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Weed Whacking Walleyes

By Jason Freed - July 1, 2013
It never fails, we are in the midst of summer, and walleye anglers across the Midwest begin to think about main lake structure, rock piles and bars, reefs or mud flats. In addition, while we can't fault them for that, what these fisherman fail to realize is they are driving past some of the best summertime fishing; walleyes that lurk in the weeds. Legendary Rainy Lake fishing guide Woody Woods, once told me this, "Lakes will always have a population of walleyes that relate to rocks, current, and weeds throughout the summer months". Those words stuck like glue and forced me to change my ways to attack fisheries during the summer months.

Location is Key

Time of year is the first consideration to examine when hunting down weed walleyes. Early spring or summer pay close attention to bays and cuts that are out of the wind. Note, look to the north side of the lake during the earlier season because the water temps will be higher and it takes longer for the southern part of the lake to heat up. Typically, these northern haunts will warmer water temps and earlier weed growth. While all of this is a good rule of thumb, the reality is walleyes can be caught in these same places in late July and August. Better yet, everyone ignores them! As walleyes migrate, a larger number may move to those main lake structures and that is what all of those boats will be chasing, but a certain population will hang out all summer in shallow weeds. So as you may follow the step by step process, if you are having troubles locating these fish as the summer goes on, go back to some of those first spots you fished and you may be pleasantly surprised by what you find hanging out. If you find yourself spending time on more main lake structures, look for humps that top out with tall stand weeds or to deeper humps that are carpeted with weeds such as sand grass, it is these humps that often produce some of the biggest walleyes in the system.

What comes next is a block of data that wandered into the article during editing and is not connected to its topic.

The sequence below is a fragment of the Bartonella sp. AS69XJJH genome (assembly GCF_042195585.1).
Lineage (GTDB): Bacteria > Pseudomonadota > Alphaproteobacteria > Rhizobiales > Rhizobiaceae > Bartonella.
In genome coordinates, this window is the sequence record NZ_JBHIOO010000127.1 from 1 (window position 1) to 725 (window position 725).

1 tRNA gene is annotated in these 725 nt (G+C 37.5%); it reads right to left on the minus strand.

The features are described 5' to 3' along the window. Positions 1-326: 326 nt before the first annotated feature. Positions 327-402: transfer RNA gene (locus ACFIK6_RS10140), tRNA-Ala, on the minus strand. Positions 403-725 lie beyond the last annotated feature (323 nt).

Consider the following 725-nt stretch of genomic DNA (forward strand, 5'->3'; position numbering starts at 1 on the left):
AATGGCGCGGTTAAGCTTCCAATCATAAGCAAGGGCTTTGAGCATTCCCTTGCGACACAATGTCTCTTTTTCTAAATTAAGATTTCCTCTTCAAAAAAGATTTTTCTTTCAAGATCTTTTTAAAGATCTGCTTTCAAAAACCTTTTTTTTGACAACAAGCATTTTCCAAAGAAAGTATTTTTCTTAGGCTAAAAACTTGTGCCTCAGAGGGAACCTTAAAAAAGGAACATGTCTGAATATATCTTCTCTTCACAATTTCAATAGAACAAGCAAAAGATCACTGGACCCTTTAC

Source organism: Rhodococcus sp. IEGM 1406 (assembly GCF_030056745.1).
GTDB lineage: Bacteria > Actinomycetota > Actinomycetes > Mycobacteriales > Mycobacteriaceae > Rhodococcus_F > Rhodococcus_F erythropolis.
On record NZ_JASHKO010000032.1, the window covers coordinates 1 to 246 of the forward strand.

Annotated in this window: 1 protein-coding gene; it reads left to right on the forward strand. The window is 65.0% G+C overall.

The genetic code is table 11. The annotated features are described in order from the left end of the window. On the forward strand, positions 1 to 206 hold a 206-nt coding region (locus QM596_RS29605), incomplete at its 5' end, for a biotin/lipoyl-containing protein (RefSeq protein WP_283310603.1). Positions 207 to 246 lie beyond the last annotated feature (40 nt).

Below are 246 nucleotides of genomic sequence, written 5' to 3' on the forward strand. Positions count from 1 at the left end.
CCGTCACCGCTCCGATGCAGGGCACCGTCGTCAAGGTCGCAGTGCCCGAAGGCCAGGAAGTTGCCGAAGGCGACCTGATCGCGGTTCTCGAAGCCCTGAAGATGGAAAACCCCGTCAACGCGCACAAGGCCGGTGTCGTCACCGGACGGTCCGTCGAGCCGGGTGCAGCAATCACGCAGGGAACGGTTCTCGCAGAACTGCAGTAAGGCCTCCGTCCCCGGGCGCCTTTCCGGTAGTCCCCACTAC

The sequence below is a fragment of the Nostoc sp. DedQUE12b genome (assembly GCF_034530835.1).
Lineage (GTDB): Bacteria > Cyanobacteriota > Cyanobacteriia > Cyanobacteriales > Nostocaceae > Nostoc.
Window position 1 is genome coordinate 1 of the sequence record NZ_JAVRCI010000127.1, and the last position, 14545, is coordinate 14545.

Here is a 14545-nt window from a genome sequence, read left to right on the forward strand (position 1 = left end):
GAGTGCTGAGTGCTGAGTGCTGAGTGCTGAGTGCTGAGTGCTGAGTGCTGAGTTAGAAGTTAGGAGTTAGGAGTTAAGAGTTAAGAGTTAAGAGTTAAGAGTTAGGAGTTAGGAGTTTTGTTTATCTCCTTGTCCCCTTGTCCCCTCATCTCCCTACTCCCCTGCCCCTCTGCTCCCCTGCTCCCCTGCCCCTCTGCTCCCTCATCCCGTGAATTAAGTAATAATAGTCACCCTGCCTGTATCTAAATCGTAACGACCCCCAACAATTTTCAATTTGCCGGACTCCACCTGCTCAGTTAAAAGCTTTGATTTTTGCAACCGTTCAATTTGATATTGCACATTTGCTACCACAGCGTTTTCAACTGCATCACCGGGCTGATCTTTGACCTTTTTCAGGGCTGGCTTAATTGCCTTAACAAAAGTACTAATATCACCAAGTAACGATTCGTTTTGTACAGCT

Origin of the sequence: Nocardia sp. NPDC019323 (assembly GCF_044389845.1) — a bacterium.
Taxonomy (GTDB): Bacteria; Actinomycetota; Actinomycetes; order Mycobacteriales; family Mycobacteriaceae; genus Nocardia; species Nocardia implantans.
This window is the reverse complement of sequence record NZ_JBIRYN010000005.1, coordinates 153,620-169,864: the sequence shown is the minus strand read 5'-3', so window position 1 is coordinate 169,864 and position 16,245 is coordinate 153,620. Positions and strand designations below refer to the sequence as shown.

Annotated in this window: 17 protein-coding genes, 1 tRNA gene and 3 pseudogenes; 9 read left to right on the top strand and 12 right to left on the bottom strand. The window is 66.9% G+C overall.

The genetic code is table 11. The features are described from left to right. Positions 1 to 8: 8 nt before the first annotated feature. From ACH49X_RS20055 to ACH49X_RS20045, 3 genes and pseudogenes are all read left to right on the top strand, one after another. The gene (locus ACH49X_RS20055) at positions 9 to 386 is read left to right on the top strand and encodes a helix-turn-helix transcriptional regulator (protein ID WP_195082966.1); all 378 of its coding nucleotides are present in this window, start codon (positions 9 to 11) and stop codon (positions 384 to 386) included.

Why weed walleyes?

The answer is simple, these fish often times are the stocked walleyes that grew up in rendering ponds. Thus, these weeds serve as a comfort zone for walleyes and provide many opportunities to find food. Walleyes will use these weed lines to ambush the perch and minnows as they swim and dance by. When looking for weeds, broadleaf cabbage is the prime producer, but do not overlook Canadian waterweed, coontail, or sand grass. When exploring new ground, go through and mark clumps of cabbage or good weed lines. What I like to do is utilize different icons for waypoints to decipher what different icons mean. Once found I mark these spots(typically with the Lowrance weed icon) and come back later to fish them because there is a good chance the first time you are looking you will run right over tops of those weeds and spook the fish. Also with the use of down and side imaging, you can locate these weeds easier and yet still stay away from the fish. A lot of scouting can be done early in the season, but also pay close attention as you are motoring to other spots while fishing because you may stumble across some weeds you never knew about.